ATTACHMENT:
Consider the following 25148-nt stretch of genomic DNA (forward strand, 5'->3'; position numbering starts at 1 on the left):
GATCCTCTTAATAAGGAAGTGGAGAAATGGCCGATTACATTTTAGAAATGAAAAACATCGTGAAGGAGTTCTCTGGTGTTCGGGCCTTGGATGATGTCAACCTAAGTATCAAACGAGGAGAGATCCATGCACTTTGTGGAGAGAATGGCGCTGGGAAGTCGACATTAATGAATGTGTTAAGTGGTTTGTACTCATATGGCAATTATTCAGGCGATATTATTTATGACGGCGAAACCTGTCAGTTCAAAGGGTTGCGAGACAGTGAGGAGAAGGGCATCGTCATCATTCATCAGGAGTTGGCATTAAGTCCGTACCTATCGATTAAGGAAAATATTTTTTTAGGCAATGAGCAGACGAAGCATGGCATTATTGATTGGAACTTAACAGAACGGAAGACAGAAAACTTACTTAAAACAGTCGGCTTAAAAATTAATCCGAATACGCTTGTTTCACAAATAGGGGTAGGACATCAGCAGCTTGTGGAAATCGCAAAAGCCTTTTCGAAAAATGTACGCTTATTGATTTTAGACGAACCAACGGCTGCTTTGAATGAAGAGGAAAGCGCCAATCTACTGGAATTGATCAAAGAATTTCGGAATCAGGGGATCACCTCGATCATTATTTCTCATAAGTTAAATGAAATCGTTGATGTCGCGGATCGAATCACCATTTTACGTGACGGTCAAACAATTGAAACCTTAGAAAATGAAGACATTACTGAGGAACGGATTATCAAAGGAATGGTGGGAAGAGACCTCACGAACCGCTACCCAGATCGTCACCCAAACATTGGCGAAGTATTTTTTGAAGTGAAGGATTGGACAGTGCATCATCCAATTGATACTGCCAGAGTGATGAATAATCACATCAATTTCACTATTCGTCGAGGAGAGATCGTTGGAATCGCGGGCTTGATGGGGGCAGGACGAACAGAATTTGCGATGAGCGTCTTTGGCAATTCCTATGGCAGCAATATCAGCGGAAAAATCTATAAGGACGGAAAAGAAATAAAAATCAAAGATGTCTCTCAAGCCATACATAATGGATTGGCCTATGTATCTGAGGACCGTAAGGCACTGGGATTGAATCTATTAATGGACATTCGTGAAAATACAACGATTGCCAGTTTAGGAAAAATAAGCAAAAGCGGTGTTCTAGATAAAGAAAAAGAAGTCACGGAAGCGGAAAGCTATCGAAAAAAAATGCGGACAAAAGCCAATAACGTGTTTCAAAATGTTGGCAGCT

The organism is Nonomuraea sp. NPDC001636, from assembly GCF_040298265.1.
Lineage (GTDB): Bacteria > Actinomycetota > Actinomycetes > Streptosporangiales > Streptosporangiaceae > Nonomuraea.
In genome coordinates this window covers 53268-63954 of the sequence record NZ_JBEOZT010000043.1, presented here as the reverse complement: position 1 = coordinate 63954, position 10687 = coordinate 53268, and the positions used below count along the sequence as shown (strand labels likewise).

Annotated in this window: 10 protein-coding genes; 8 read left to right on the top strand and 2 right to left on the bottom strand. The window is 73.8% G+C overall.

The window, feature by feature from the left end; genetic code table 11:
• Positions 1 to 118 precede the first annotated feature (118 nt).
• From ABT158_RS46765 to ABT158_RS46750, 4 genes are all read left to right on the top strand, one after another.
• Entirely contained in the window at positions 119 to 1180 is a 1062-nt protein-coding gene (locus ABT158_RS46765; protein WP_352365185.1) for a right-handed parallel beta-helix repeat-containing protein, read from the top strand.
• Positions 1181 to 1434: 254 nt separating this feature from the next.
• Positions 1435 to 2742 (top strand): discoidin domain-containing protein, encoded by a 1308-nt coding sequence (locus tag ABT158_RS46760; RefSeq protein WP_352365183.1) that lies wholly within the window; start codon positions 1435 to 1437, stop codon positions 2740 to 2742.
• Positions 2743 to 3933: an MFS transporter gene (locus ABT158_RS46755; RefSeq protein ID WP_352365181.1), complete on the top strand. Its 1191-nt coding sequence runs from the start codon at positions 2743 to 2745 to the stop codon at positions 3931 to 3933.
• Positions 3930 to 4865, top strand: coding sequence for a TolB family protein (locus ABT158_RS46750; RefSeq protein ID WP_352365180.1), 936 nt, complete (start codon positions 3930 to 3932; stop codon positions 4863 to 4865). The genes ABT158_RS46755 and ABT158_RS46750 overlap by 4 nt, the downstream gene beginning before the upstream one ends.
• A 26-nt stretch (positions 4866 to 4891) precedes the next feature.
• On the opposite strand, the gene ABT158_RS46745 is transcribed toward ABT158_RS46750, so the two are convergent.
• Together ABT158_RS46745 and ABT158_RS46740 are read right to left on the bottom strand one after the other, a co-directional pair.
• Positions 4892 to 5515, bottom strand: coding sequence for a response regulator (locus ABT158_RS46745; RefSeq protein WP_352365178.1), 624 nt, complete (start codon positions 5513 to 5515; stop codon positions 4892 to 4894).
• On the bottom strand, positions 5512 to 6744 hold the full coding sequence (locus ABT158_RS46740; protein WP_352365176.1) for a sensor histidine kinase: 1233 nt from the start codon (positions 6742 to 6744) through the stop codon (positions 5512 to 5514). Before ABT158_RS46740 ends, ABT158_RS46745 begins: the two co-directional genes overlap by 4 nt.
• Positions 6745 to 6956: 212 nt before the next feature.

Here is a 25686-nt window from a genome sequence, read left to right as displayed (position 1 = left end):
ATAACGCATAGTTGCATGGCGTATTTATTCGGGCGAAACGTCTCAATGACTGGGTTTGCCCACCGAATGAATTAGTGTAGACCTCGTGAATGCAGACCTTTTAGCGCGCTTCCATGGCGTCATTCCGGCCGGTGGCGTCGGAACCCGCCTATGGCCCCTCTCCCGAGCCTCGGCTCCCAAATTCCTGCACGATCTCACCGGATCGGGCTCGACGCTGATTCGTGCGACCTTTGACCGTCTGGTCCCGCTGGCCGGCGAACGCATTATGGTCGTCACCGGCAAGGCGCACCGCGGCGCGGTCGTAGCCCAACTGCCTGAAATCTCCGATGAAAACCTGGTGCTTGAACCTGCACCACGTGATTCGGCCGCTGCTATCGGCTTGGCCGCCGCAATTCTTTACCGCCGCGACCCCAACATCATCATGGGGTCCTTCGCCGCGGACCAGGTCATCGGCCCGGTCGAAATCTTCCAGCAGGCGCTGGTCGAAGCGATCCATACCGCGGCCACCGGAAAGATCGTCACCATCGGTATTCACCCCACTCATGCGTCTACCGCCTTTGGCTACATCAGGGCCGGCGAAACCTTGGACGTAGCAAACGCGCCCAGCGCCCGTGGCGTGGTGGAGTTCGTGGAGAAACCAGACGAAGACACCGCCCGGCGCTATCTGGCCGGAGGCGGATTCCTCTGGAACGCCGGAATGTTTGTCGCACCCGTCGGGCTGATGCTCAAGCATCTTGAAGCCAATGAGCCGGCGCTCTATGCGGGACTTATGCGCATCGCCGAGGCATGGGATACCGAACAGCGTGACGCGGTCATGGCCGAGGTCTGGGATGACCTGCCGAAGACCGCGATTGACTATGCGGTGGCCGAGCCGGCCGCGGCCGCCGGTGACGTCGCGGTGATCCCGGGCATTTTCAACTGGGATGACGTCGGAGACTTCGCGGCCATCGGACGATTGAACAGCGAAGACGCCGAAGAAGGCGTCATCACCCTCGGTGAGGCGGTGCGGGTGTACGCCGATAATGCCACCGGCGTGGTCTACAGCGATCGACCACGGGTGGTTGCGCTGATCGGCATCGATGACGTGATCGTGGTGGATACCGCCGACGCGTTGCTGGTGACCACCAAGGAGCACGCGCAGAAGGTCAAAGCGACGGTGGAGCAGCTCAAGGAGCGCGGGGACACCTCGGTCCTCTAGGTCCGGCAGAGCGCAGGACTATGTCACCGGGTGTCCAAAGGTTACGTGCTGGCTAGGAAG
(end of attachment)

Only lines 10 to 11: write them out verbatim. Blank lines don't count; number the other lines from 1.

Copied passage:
• Entirely contained in the window at positions 119 to 1180 is a 1062-nt protein-coding gene (locus ABT158_RS46765; protein WP_352365185.1) for a right-handed parallel beta-helix repeat-containing protein, read from the top strand.
• Positions 1181 to 1434: 254 nt separating this feature from the next.